Lab Safety and Ergonomics at AIHce 2016
Ergonomics in the lab can help reduce fatigue and injury, and result in more productivity.
BALTIMORE -- On day three of AIHce 22016, Marjorie Werell, PT, CIE, and Penny Stench, CIH, CSP, discussed ergonomics in the laboratory, as well as provided sound advice on how to best streamline a laboratory.
Accidents in labs are increasing, often due to the volatility of the materials but also just poor lab safety practices. Poor practices make labs that much more dangerous, especially when you consider the complexity of protocols that are evolving.
In order to prevent incidents and injury in the lab, you have to consider safety from a work organization and work flow perspective, they pointed out.
The biggest takeaway from the session was the importance of lab layout. Not only do you need to consider the different heights of your employees, you also need to think about the order in which machines are used.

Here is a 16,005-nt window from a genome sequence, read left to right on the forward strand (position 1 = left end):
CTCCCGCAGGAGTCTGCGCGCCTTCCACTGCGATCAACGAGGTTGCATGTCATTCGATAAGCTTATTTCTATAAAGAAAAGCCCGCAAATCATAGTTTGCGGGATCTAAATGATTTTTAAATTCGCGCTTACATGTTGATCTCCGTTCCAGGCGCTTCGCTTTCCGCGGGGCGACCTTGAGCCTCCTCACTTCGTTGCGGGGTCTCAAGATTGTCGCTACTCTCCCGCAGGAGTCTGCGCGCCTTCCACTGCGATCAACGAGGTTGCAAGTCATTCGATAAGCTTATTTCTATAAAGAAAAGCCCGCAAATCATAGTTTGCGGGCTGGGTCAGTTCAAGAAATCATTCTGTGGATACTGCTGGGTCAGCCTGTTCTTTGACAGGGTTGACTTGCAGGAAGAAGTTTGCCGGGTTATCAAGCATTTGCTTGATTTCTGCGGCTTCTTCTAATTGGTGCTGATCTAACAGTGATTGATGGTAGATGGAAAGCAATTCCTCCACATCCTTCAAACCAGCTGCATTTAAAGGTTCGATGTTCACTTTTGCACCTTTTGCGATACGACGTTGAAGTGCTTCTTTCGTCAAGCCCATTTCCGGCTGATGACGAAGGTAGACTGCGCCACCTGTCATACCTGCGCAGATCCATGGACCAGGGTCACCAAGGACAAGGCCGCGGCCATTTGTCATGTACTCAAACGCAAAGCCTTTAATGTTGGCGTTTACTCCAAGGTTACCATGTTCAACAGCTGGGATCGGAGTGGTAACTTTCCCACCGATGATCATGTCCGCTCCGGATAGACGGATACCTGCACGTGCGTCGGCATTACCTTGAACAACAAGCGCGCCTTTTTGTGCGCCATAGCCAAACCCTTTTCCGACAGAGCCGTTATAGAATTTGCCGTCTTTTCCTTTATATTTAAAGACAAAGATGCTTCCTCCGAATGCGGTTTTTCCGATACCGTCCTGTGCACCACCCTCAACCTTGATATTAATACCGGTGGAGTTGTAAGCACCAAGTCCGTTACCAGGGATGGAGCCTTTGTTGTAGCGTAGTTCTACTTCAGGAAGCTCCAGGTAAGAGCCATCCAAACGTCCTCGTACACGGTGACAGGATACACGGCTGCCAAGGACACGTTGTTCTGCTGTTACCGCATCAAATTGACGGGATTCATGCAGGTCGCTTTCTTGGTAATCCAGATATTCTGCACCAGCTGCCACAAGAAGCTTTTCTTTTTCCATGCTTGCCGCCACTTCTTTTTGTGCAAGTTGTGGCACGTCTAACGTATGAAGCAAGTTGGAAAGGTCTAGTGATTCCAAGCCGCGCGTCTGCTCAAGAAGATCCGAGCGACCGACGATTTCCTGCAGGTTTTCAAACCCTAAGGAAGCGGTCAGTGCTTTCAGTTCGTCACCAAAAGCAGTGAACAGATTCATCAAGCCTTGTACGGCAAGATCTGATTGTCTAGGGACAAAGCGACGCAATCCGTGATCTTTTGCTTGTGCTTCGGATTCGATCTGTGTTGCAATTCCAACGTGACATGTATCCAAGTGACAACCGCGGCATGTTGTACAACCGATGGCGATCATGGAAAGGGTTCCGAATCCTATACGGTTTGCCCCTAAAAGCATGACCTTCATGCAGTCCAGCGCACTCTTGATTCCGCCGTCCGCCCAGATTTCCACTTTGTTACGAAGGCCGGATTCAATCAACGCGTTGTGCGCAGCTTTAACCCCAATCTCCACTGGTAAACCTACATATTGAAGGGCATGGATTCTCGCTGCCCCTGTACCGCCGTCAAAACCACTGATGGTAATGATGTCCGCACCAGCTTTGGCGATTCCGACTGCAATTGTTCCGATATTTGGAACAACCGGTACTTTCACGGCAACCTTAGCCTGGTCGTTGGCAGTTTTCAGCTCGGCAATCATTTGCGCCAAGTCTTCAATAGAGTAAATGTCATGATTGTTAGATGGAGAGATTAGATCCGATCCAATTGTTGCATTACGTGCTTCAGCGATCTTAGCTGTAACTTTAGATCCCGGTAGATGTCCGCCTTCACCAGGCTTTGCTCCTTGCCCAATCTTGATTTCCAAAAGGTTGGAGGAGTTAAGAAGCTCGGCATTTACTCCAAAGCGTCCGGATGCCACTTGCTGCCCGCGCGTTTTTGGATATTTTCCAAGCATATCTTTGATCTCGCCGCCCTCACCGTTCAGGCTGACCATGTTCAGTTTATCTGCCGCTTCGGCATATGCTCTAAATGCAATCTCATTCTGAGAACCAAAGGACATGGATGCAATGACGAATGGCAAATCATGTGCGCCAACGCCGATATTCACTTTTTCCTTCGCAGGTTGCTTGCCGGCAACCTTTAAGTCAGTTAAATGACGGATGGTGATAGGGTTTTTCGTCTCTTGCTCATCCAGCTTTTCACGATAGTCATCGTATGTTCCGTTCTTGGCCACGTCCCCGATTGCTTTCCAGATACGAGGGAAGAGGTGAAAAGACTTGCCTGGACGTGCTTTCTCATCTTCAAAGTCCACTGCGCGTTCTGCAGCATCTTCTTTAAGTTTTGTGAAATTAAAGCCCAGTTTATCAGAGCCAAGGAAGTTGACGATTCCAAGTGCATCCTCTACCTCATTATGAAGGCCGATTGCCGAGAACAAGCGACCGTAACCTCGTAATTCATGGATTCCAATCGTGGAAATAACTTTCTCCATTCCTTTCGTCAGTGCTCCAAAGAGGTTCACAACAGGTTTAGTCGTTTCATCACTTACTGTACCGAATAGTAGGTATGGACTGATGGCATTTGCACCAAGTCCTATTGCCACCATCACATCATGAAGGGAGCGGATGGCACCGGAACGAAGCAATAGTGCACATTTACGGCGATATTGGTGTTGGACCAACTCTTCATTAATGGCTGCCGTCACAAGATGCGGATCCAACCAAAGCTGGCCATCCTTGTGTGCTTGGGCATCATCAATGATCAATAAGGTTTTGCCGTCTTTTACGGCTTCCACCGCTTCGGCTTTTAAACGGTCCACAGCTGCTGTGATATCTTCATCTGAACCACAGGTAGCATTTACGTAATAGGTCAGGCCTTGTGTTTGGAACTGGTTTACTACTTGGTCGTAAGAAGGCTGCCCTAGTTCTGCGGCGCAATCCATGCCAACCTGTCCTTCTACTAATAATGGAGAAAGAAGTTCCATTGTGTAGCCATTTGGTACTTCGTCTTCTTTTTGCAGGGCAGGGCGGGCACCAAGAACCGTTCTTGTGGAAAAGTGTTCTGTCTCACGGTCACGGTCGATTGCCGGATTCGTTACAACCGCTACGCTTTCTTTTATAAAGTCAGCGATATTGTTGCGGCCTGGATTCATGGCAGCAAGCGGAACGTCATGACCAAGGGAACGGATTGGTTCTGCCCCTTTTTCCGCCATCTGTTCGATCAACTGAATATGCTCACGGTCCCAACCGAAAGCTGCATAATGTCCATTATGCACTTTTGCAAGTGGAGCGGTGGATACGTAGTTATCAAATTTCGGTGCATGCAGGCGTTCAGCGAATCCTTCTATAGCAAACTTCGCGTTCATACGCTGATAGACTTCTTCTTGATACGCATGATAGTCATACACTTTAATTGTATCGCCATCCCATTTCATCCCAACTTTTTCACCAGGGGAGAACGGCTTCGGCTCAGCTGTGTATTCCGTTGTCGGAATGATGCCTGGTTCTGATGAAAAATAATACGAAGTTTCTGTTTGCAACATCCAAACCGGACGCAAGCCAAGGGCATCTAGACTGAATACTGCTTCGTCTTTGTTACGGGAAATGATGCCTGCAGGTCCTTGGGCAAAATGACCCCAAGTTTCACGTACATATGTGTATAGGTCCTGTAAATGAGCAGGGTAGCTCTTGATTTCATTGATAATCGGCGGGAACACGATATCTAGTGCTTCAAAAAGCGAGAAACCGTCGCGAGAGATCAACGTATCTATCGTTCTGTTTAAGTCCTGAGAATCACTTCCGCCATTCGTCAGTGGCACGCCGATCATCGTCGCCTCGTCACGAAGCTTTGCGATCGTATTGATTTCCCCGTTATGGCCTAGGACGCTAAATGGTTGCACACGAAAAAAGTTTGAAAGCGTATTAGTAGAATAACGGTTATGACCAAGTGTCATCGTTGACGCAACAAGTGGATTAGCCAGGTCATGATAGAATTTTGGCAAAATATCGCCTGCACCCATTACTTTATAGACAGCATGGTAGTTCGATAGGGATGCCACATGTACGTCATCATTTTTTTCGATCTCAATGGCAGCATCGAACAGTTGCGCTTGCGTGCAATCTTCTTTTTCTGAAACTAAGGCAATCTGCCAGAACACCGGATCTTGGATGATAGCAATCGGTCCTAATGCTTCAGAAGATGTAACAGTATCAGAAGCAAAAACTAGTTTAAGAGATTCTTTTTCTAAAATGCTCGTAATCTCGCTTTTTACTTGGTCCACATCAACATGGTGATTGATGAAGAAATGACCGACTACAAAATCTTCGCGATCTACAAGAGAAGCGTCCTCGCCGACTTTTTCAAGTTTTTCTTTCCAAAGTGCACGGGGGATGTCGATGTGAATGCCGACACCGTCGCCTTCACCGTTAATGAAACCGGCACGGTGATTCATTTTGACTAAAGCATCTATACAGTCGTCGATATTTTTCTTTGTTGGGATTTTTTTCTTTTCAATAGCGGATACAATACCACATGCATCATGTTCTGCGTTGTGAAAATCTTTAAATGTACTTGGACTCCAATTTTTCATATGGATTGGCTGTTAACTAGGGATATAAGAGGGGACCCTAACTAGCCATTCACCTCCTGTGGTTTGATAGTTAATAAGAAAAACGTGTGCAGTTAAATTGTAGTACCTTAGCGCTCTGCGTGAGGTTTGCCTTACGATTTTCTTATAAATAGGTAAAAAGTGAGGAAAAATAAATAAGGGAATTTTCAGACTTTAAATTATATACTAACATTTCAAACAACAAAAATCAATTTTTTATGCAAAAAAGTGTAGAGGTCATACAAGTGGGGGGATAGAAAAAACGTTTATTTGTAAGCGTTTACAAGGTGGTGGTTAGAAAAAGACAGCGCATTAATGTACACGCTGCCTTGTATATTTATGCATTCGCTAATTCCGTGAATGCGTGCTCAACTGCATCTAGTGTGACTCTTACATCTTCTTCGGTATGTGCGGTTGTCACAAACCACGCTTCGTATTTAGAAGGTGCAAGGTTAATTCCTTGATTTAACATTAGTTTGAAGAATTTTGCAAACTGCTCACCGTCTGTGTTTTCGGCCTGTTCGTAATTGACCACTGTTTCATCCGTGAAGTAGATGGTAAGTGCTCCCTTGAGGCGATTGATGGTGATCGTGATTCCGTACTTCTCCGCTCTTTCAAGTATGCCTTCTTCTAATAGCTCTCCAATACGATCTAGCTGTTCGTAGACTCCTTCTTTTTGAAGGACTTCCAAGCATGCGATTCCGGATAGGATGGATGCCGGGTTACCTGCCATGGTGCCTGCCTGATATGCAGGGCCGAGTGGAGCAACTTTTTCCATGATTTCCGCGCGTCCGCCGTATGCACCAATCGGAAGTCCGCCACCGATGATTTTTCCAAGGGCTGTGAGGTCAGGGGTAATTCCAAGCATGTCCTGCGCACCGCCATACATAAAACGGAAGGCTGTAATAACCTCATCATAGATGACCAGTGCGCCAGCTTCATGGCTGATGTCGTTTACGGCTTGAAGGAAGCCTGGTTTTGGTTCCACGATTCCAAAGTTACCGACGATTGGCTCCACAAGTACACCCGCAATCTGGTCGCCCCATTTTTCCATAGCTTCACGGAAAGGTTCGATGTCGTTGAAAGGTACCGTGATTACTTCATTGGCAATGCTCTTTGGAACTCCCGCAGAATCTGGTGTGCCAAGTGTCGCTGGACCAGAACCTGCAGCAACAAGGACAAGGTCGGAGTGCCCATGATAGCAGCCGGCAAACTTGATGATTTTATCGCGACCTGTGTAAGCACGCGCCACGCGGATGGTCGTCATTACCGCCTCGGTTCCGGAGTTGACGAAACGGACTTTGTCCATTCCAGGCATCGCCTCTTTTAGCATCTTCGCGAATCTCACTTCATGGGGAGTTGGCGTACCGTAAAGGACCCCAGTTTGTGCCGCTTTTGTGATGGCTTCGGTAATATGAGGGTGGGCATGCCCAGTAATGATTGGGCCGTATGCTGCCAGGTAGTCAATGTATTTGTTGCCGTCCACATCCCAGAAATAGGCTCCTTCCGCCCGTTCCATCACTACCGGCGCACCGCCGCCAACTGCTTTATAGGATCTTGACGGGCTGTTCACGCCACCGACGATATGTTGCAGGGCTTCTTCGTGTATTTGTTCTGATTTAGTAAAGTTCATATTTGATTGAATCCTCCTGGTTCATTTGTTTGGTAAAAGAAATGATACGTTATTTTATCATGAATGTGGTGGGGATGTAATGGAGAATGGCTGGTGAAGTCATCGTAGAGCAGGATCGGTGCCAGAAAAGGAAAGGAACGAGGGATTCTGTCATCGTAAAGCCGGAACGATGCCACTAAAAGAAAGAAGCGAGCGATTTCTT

Werell used spaghetti mapping to showcase the inefficiency of some lab layouts, causing employees to retrace their steps multiple times in order to access different machines. By reconfiguring the lab in a way that allows employees to logically move from one step to the next, you can save time and prevent possible injury that can be the result of poor layout.
Not all labs are the same, which is why it is important to obey standardization—up to a point. Be sure to consider the unique aspects of your lab and try to arrive at a sound conclusion for maintaining a safe work space.